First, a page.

How much time (in percent) have you allocated to asynchronous study (i.e., when students work by themselves) and synchronous teaching (your online sessions), per group?
  • asynchronous: _________
  • synchronous: ________
In your opinion, what is the ideal class size when teaching online?
  • 1–5
  • 6–10
  • 11–15
  • 16–20
  • 21–26
  • 27
When teaching online, how much asynchronous (students working by themselves) and synchronous work (online sessions) is best?
  • 50% asynchronous and 50% synchronous
  • 70% asynchronous and 30% synchronous
  • 30% asynchronous and 70% synchronous
Students have more opportunities for interacting with each other during my online sessions compared to my in-person sessions.
  • completely disagree
  • mostly disagree
  • slightly disagree
  • slightly agree
  • mostly agree
  • completely agree
My online sessions are similar in terms of how I teach to my in-person lessons.
  • completely disagree
  • mostly disagree
  • slightly disagree
  • slightly agree
  • mostly agree
  • completely agree
I would like to use some tools from the web but my institution does not want me to because of potential data protection issues.
  • completely disagree
  • mostly disagree
  • slightly disagree
  • slightly agree
  • mostly agree
  • completely agree
How much has preparation time for each online session and for preparing homework increased for you?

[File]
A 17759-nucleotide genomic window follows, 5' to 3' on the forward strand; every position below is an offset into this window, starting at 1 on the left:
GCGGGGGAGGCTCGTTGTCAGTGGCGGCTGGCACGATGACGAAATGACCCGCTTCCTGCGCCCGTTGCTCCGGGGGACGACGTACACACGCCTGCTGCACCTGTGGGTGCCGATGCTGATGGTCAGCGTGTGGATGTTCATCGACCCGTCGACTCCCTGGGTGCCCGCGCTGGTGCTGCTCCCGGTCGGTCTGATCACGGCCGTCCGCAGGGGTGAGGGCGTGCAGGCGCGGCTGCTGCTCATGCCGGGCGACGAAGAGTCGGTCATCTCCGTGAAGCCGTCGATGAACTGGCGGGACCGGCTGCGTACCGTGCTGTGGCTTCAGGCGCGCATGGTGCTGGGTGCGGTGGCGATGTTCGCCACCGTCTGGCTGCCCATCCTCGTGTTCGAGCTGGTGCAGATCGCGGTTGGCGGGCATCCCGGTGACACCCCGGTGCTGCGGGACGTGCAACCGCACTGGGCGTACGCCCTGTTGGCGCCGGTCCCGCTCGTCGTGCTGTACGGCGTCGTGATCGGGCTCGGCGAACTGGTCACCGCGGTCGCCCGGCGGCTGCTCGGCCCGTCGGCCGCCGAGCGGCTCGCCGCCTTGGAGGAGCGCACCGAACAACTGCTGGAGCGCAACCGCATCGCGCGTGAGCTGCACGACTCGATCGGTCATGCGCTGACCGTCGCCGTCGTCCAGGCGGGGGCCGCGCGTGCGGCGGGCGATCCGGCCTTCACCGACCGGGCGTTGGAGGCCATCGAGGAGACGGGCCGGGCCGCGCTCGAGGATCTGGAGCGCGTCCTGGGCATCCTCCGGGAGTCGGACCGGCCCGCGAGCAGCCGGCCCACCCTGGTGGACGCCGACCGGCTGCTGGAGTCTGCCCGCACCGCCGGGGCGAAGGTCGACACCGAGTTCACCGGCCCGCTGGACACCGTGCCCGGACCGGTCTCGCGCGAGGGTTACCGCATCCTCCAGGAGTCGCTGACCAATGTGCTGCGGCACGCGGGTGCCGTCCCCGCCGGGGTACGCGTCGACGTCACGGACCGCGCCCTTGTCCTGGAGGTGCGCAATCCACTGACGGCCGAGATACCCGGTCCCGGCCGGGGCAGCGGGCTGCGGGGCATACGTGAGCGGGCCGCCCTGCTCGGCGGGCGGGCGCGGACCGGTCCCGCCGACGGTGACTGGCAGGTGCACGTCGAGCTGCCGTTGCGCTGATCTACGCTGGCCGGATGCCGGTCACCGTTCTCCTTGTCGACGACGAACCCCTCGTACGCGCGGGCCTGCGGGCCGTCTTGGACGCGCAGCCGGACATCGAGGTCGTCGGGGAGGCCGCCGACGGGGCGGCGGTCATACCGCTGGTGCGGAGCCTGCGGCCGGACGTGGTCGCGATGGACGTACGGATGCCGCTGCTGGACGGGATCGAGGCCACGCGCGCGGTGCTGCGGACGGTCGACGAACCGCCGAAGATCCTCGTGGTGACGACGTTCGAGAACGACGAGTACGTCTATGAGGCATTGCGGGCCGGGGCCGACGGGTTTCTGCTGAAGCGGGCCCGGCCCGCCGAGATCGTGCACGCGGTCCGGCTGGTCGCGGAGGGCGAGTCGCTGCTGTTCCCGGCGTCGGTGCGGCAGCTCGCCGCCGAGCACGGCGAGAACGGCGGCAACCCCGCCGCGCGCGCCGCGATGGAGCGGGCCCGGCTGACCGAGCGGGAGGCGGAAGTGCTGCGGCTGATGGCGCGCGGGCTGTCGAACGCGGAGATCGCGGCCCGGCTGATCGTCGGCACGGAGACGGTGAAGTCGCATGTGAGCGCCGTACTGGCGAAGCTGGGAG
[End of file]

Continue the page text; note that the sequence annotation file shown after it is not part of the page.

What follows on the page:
• by more than 80%
  • by about 60/70%
  • by about 40/50%
  • by about 20/30%
  • by about 10%
  • not at all
Has your assessment changed during the pandemic? How?
When the pandemic is over, students will expect a variety of formats (in-person, online, blended, hybrid)
  • completely disagree
  • mostly disagree
  • slightly disagree
  • slightly agree
  • mostly agree
  • completely agree
When the pandemic is over, I would like to be able to choose from a variety of teaching formats (in-person, online, blended, hybrid).
  • completely disagree
  • mostly disagree
  • slightly disagree
  • slightly agree
  • mostly agree
  • completely agree
When the pandemic is over, how would you like to teach?
  • in-person only, like I did before the pandemic
  • mainly in-person but with some tools I have used during emergency online teaching
  • a combination of online and in-person
  • online only
  • hybrid (=in-person but with students joining the class on their devices from wherever they are)
When the pandemic is over: Which aspects of online teaching and learning you used during the pandemic do you want to introduce in your in-person teaching?
What have you learned by switching to online classes in the pandemic?
Do you want to change the way you assess students after the pandemic? How?
What would you like your institution to do regarding your teaching in the future, after the pandemic? Select all that apply.
  • Online teaching should be incorporated in the teaching format.
  • Online teaching should be considered equal to in-person teaching.